U.S., Russia Move Forward With Oil Spill Accord
ST. PETERSBURG, Russia, September 22, 2003 (ENS) - Russian fossil fuel development and and oil spill prevention were front and center today as U.S. Energy Secretary Spencer Abraham and Commerce Secretary Don Evans joined Russian Minister of Energy Igor Yusufov and Minister of Economic Development and Trade German Gref in opening the second U.S.-Russia Commercial Energy Summit in St. Petersburg. The first summit was held in Houston, Texas in 2002.
The meetings provide a forum where U.S. and Russian energy sector representatives can work together to solve common problems, develop projects of mutual benefit, and create improvements in such areas as electricity reform, energy efficiency and alternative energy sources.
Topics to be covered in St. Petersburg include the development of an oil pipeline to Murmansk which could in turn ship large amounts of crude oil to an all-year port capable of loading very large crude carriers for shipment to the United States.
The idea for a new pipeline and deepwater tanker terminal, designed to carry crude oil from Russia's West Siberian Basin and Timan Pechora basin westward to Murmansk on the Barents Sea, was first suggested during a summit in May 2002 between Presidents George W. Bush and Vladimir Putin. A consortium of Russia's leading oil companies currently is conducting feasibility studies, and expects that initial transit could begin as early as 2007.
A liquefied natural gas (LNG) facility at the port has also been suggested, possibly allowing for deliveries to American markets.
Summit participants also will discuss large Russian LNG projects capable of shipping large amounts of the gas to the United States. These topics are elements of Russia's energy infrastructure development that could include significant roles for U.S. companies.
Today Secretary Abraham and Energy Minister Yusufov held a meeting to implement an oil spill prevention and response agreement the two countries have developed over the past year. The two signed the oil spill response protocol in March. Today's action formalizes the arrangement, and implements the plan.
The original proposal was developed at Yusufov's request and recommended extensive mutual assistance from both countries in the areas of technology, logistics, training, regulatory issues and exchange programs.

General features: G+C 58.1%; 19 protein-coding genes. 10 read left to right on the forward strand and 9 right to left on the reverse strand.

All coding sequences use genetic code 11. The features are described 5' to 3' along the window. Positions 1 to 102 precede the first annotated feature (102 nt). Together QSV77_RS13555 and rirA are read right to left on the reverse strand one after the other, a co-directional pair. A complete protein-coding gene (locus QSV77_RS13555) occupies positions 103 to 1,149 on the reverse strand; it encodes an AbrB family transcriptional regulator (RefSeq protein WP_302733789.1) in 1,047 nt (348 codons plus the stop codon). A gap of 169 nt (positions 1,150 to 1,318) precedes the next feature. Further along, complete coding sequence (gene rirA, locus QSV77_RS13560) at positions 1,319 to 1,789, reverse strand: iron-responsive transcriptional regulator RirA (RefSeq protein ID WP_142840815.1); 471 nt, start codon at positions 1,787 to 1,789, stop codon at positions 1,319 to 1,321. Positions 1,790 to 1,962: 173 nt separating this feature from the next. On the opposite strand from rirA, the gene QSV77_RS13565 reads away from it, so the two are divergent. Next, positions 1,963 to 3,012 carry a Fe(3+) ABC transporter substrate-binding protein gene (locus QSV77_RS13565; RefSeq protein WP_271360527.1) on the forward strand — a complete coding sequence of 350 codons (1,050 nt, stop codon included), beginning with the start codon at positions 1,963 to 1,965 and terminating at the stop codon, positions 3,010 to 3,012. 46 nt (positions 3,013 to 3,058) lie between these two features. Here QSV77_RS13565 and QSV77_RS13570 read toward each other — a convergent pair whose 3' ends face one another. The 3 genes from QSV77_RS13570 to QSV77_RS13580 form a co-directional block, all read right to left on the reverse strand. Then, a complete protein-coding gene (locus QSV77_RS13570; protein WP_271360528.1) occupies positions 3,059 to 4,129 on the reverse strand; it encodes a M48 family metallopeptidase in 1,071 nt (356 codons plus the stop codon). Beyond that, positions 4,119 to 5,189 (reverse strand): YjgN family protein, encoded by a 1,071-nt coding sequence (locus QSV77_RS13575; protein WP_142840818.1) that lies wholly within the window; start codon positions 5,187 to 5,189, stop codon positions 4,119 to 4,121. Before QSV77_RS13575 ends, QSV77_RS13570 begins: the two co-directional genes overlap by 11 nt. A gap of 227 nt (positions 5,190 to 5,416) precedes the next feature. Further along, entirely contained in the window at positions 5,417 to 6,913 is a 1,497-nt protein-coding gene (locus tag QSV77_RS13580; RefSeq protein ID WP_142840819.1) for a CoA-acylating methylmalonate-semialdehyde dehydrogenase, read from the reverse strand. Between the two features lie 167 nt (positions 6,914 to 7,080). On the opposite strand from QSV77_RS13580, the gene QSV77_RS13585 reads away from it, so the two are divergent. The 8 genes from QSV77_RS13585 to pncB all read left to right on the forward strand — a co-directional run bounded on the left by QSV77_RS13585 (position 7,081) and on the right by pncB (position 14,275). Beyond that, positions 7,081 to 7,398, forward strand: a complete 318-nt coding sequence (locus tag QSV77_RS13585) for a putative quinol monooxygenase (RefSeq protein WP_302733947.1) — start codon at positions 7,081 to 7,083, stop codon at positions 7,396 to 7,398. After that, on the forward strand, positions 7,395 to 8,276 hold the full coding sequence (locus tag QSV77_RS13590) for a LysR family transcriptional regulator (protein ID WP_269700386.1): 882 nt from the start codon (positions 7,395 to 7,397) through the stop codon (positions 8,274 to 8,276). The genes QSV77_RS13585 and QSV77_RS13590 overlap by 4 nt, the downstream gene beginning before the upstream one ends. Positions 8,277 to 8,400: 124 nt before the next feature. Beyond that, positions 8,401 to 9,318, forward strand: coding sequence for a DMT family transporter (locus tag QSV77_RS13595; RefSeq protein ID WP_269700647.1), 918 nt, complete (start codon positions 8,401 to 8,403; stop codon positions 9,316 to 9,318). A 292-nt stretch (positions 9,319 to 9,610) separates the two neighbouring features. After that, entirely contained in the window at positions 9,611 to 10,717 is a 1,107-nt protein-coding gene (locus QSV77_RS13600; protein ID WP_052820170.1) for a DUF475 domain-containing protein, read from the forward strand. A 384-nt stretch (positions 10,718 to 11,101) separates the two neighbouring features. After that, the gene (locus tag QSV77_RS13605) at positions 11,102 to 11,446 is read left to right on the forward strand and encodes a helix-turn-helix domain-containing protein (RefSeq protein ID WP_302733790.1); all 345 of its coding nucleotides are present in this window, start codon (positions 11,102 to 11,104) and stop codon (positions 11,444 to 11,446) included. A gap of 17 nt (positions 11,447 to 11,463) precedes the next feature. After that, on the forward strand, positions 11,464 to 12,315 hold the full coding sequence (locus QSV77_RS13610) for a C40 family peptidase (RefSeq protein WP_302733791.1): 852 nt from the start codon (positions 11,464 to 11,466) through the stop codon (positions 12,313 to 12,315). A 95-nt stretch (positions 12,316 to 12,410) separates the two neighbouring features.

The agreement advances the concept that both nations are committed to environmentally sustainable development and transport of oil.
"I am grateful for Minister Yusufov's interest in the subject of oil spill prevention and response, especially because of Russia's growing participation in international oil markets," Secretary Abraham said. "This agreement will allow us to protect the environment while guaranteeing continued production and use of oil and oil products."
Under the accord, U.S. and Russian experts will expand the framework for bilateral cooperation outlined in the U.S.-Russia Energy Working Group, and will specifically address the environmental risks associated with oil production and transportation.
The Russian Federation says it has already developed oil spill contingency plans for each of its regions, and has worked closely with local government officials on plans to cover marine bodies from the Black and Caspian Seas to the Barents and Pacific coast.
U.S. officials say the United States has developed similar response plans, employing new technologies to clean up oil spills. They add that the United States continues to update and improve technologies to prevent oil spills in the first place.
The agreement calls for the nations to share ideas, information, technologies and methods in support of helping each other increase the effectiveness of their oil spill regulation, prevention and response.
"Presidents Bush and Putin agreed that there were certain common imperatives in our energy relationship - investment, market access, small and medium enterprise development and commercial partnerships," Secretary Abraham said. "The summits have enabled us to move forward in each of those areas and assist Russia as her role in the global energy market increases."
Russia’s economic growth over the last four years has been fueled primarily by energy exports, with a boom in Russian oil production and relatively high world oil prices during this period. In 2002, energy accounted for almost 20 percent of Russia’s Gross Domestic Product (GDP).
According to some analysts, says the U.S. Energy Information Administration (EIA), Russia could easily produce 10 million barrels of oil per day by the 2007-2010 period were it not for the country's insufficient infrastructure. Developing new connections to the outside world, while simultaneously re-organizing the country's domestic industry, will be key to securing sustainable economic expansion into the future, the EIA said.
On May 16, Russian President Vladimir Putin charged the country with doubling GDP within 10 years, and on May 22, the Russian government released its energy strategy to 2003-2020, which designates the energy sector as the engine of this growth.
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